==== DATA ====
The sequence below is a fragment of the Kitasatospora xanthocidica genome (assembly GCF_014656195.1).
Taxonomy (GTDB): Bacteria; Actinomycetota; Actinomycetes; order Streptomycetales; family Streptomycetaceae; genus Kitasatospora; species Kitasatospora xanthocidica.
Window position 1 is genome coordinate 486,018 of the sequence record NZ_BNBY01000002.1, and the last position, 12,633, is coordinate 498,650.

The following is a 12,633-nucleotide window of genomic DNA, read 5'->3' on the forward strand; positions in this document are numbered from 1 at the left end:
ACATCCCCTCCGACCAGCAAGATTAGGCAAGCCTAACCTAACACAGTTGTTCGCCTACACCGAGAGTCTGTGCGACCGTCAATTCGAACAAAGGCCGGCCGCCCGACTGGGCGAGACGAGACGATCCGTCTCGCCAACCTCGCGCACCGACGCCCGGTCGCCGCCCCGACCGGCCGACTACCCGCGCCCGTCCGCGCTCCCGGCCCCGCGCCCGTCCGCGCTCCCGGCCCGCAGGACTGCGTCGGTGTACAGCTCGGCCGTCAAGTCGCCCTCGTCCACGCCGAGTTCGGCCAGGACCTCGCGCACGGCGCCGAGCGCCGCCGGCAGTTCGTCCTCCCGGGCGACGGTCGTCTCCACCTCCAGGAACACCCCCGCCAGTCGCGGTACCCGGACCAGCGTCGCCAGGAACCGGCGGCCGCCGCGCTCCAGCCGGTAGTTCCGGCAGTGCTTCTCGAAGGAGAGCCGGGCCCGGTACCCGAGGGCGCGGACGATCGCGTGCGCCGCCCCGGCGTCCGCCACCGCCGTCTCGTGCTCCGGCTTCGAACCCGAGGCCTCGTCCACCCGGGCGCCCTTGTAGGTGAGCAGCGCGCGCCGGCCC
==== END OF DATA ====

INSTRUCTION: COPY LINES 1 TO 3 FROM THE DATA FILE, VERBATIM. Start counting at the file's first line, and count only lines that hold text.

The sequence below is a fragment of the Kitasatospora xanthocidica genome (assembly GCF_014656195.1).
Taxonomy (GTDB): Bacteria; Actinomycetota; Actinomycetes; order Streptomycetales; family Streptomycetaceae; genus Kitasatospora; species Kitasatospora xanthocidica.
Window position 1 is genome coordinate 486,018 of the sequence record NZ_BNBY01000002.1, and the last position, 12,633, is coordinate 498,650.